Despite President Bush’s articulation of a new strategy for victory in Iraq, the American debate remains polarized. An increasing number of critics argue that the war is already lost and that we may as well withdraw, while others claim we are clearly headed to victory, and Americans would know that if only the press would stop emphasizing the negative.
Our judgment, based on data compiled by the American government, the news media and independent monitors, is that trends in Iraq do not support either of these extreme views. Things are in a state of continual turmoil, with many hopeful signs but also some deeply disquieting realities. In the good news category, one could place the real, if belated, progress in training Iraqi security forces, the greater availability of telephone and television services, renewed economic growth and more children in school (reading much better textbooks).
On the negative side, electricity and oil production remain below the levels of the Baathist regime, even as Iraqi expectations for improvement soar. Among Sunni Arabs, who stand to greatly increase their representation in Parliament after tomorrow’s elections, passive support for the terrorists is all too common. And the insurgency remains as strong and deadly as ever.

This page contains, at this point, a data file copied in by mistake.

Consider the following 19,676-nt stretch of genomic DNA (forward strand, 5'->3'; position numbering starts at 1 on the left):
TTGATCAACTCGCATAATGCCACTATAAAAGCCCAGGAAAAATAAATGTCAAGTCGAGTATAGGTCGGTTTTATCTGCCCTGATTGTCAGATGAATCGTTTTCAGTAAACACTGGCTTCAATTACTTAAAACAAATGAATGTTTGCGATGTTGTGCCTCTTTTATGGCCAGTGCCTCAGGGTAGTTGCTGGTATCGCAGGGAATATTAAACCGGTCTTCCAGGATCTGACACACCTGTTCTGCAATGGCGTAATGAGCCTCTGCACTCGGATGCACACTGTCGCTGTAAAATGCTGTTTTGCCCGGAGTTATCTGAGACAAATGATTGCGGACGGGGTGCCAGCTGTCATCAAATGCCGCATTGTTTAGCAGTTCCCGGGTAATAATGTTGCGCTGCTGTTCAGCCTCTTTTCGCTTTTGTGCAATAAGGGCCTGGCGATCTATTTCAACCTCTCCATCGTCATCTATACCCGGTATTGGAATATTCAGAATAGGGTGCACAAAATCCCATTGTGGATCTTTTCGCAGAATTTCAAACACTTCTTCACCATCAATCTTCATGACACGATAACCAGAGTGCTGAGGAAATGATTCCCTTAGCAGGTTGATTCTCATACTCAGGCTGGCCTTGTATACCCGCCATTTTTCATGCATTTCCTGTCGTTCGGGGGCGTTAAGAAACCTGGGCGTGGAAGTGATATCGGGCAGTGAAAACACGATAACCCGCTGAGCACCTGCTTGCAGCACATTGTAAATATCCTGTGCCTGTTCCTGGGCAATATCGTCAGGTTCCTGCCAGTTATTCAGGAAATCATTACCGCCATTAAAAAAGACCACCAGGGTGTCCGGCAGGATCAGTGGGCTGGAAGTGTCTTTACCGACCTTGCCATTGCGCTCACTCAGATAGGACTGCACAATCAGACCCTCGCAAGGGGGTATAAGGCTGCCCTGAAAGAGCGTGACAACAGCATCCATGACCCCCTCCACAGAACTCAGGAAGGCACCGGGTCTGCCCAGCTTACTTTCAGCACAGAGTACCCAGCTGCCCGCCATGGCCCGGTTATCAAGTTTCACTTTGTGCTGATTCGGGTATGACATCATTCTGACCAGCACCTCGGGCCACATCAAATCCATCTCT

A sober reading of the data argues against a rapid withdrawal, which would concede the fight to the terrorists. But this does not mean we can’t shift policy. We could announce a plan for substantial troop reductions (but not complete withdrawal) over the next 12 to 24 months, as most Iraqis say they desire. Together with the Iraqi government, we might create a job-training program in response to the chronically high unemployment rate. In the end, however, the most important factor may be how the new government decides to amend the Constitution, particularly in terms of ensuring equitable sharing of oil money and bringing lower-level former Baathists back into public life.
View the Op-Chart (graphic by Amy Unikewicz)